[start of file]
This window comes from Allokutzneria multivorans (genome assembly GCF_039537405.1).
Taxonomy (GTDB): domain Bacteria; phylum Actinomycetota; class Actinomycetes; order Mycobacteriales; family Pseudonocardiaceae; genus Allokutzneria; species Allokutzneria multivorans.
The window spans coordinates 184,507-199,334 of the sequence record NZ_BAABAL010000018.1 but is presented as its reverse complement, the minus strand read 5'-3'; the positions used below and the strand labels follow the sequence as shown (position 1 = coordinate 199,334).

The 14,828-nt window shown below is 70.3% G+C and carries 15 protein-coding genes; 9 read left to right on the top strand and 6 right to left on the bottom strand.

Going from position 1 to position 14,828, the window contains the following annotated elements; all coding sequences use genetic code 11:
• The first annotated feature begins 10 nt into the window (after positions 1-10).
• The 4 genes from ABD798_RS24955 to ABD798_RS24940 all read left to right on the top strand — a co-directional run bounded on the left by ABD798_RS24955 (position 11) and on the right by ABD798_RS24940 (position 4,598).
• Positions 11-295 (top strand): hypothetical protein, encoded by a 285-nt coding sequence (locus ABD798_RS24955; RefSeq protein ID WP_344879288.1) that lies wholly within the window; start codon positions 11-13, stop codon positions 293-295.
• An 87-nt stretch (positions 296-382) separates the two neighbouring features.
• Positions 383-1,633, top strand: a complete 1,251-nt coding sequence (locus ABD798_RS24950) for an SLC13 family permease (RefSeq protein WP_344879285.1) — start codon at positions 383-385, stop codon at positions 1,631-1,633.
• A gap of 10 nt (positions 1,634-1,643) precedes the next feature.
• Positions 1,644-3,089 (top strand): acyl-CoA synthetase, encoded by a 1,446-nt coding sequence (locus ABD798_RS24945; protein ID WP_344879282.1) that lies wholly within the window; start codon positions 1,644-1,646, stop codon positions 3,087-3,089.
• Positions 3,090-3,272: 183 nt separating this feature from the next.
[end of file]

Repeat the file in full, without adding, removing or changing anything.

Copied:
This window comes from Allokutzneria multivorans (genome assembly GCF_039537405.1).
Taxonomy (GTDB): domain Bacteria; phylum Actinomycetota; class Actinomycetes; order Mycobacteriales; family Pseudonocardiaceae; genus Allokutzneria; species Allokutzneria multivorans.
The window spans coordinates 184,507-199,334 of the sequence record NZ_BAABAL010000018.1 but is presented as its reverse complement, the minus strand read 5'-3'; the positions used below and the strand labels follow the sequence as shown (position 1 = coordinate 199,334).

The 14,828-nt window shown below is 70.3% G+C and carries 15 protein-coding genes; 9 read left to right on the top strand and 6 right to left on the bottom strand.

Going from position 1 to position 14,828, the window contains the following annotated elements; all coding sequences use genetic code 11:
• The first annotated feature begins 10 nt into the window (after positions 1-10).
• The 4 genes from ABD798_RS24955 to ABD798_RS24940 all read left to right on the top strand — a co-directional run bounded on the left by ABD798_RS24955 (position 11) and on the right by ABD798_RS24940 (position 4,598).
• Positions 11-295 (top strand): hypothetical protein, encoded by a 285-nt coding sequence (locus ABD798_RS24955; RefSeq protein ID WP_344879288.1) that lies wholly within the window; start codon positions 11-13, stop codon positions 293-295.
• An 87-nt stretch (positions 296-382) separates the two neighbouring features.
• Positions 383-1,633, top strand: a complete 1,251-nt coding sequence (locus ABD798_RS24950) for an SLC13 family permease (RefSeq protein WP_344879285.1) — start codon at positions 383-385, stop codon at positions 1,631-1,633.
• A gap of 10 nt (positions 1,634-1,643) precedes the next feature.
• Positions 1,644-3,089 (top strand): acyl-CoA synthetase, encoded by a 1,446-nt coding sequence (locus ABD798_RS24945; protein ID WP_344879282.1) that lies wholly within the window; start codon positions 1,644-1,646, stop codon positions 3,087-3,089.
• Positions 3,090-3,272: 183 nt separating this feature from the next.